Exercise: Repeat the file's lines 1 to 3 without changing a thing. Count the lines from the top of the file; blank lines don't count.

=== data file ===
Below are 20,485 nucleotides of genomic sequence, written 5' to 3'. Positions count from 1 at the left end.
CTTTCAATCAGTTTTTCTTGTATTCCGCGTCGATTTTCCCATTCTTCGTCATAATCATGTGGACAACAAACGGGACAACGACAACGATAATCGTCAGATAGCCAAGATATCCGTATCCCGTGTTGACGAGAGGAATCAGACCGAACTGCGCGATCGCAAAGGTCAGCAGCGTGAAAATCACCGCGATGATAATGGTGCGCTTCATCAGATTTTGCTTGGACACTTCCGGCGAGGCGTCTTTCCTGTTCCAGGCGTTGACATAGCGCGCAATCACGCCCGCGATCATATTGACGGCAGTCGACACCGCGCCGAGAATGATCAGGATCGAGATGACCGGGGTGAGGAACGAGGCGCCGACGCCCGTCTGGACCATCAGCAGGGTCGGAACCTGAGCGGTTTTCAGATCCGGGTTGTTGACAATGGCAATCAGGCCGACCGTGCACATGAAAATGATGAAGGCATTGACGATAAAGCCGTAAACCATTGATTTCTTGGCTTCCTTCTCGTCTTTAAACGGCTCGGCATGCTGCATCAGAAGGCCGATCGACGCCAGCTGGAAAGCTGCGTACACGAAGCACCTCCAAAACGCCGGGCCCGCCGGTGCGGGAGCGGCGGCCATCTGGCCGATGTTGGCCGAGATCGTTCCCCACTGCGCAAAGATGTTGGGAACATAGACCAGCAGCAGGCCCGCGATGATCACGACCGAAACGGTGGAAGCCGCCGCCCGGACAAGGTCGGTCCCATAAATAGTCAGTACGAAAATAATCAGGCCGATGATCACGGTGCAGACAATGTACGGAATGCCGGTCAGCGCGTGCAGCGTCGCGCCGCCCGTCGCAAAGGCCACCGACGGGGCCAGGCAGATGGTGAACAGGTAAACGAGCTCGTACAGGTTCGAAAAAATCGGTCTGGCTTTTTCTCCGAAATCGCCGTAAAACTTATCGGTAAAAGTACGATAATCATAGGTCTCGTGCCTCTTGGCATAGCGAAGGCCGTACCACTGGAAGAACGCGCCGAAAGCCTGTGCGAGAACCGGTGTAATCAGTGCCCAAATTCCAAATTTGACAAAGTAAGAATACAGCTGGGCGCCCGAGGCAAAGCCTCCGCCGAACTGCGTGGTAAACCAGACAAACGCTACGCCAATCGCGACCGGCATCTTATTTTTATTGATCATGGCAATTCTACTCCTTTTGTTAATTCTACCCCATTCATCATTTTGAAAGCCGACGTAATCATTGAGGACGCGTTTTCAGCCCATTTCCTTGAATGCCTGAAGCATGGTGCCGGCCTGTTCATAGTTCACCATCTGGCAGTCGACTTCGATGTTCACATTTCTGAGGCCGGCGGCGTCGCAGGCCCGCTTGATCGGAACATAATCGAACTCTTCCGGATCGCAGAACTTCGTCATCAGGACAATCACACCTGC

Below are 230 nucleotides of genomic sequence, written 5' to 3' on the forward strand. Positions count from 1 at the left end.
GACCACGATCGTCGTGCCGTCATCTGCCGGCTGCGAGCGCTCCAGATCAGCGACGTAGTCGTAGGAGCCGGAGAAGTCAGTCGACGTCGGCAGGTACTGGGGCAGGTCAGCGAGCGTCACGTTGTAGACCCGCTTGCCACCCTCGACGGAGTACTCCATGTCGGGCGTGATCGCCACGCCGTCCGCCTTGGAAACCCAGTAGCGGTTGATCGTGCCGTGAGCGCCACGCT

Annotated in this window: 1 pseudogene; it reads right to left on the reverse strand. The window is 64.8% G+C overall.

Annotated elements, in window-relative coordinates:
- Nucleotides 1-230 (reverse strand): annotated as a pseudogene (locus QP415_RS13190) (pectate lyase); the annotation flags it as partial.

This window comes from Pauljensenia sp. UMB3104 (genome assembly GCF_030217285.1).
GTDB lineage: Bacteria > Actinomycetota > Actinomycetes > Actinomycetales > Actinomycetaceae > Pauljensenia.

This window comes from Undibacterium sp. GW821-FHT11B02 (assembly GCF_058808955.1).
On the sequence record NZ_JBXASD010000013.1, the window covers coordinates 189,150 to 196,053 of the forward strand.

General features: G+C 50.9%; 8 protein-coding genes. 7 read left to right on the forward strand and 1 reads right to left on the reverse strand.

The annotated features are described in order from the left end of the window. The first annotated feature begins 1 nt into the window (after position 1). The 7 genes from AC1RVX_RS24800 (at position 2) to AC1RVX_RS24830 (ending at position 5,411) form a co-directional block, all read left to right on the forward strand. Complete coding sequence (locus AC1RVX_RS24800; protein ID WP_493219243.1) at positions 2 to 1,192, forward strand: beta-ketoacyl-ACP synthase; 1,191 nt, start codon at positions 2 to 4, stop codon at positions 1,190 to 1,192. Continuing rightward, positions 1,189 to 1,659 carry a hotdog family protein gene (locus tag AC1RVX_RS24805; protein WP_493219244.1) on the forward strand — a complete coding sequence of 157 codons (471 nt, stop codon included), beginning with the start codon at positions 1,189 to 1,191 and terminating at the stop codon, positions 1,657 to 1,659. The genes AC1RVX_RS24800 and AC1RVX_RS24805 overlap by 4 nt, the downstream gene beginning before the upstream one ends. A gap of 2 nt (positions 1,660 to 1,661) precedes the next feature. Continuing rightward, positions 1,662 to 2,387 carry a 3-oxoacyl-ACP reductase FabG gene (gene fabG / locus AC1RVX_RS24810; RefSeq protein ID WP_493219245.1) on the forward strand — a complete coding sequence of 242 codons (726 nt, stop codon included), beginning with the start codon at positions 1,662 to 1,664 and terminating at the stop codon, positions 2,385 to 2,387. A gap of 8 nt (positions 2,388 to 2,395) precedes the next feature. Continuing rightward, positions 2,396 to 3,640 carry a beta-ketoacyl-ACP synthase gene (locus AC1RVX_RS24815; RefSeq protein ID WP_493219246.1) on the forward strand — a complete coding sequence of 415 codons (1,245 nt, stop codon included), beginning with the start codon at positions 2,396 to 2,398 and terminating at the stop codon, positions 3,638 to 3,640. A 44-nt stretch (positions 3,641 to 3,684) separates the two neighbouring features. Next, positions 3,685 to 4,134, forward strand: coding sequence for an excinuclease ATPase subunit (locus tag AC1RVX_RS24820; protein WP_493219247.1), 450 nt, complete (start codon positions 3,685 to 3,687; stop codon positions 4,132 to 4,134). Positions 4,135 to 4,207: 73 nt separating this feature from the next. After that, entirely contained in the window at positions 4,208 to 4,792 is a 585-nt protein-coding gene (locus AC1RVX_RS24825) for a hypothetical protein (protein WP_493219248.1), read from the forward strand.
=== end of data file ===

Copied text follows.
Below are 20,485 nucleotides of genomic sequence, written 5' to 3'. Positions count from 1 at the left end.
CTTTCAATCAGTTTTTCTTGTATTCCGCGTCGATTTTCCCATTCTTCGTCATAATCATGTGGACAACAAACGGGACAACGACAACGATAATCGTCAGATAGCCAAGATATCCGTATCCCGTGTTGACGAGAGGAATCAGACCGAACTGCGCGATCGCAAAGGTCAGCAGCGTGAAAATCACCGCGATGATAATGGTGCGCTTCATCAGATTTTGCTTGGACACTTCCGGCGAGGCGTCTTTCCTGTTCCAGGCGTTGACATAGCGCGCAATCACGCCCGCGATCATATTGACGGCAGTCGACACCGCGCCGAGAATGATCAGGATCGAGATGACCGGGGTGAGGAACGAGGCGCCGACGCCCGTCTGGACCATCAGCAGGGTCGGAACCTGAGCGGTTTTCAGATCCGGGTTGTTGACAATGGCAATCAGGCCGACCGTGCACATGAAAATGATGAAGGCATTGACGATAAAGCCGTAAACCATTGATTTCTTGGCTTCCTTCTCGTCTTTAAACGGCTCGGCATGCTGCATCAGAAGGCCGATCGACGCCAGCTGGAAAGCTGCGTACACGAAGCACCTCCAAAACGCCGGGCCCGCCGGTGCGGGAGCGGCGGCCATCTGGCCGATGTTGGCCGAGATCGTTCCCCACTGCGCAAAGATGTTGGGAACATAGACCAGCAGCAGGCCCGCGATGATCACGACCGAAACGGTGGAAGCCGCCGCCCGGACAAGGTCGGTCCCATAAATAGTCAGTACGAAAATAATCAGGCCGATGATCACGGTGCAGACAATGTACGGAATGCCGGTCAGCGCGTGCAGCGTCGCGCCGCCCGTCGCAAAGGCCACCGACGGGGCCAGGCAGATGGTGAACAGGTAAACGAGCTCGTACAGGTTCGAAAAAATCGGTCTGGCTTTTTCTCCGAAATCGCCGTAAAACTTATCGGTAAAAGTACGATAATCATAGGTCTCGTGCCTCTTGGCATAGCGAAGGCCGTACCACTGGAAGAACGCGCCGAAAGCCTGTGCGAGAACCGGTGTAATCAGTGCCCAAATTCCAAATTTGACAAAGTAAGAATACAGCTGGGCGCCCGAGGCAAAGCCTCCGCCGAACTGCGTGGTAAACCAGACAAACGCTACGCCAATCGCGACCGGCATCTTATTTTTATTGATCATGGCAATTCTACTCCTTTTGTTAATTCTACCCCATTCATCATTTTGAAAGCCGACGTAATCATTGAGGACGCGTTTTCAGCCCATTTCCTTGAATGCCTGAAGCATGGTGCCGGCCTGTTCATAGTTCACCATCTGGCAGTCGACTTCGATGTTCACATTTCTGAGGCCGGCGGCGTCGCAGGCCCGCTTGATCGGAACATAATCGAACTCTTCCGGATCGCAGAACTTCGTCATCAGGACAATCACACCTGC

Below are 230 nucleotides of genomic sequence, written 5' to 3' on the forward strand. Positions count from 1 at the left end.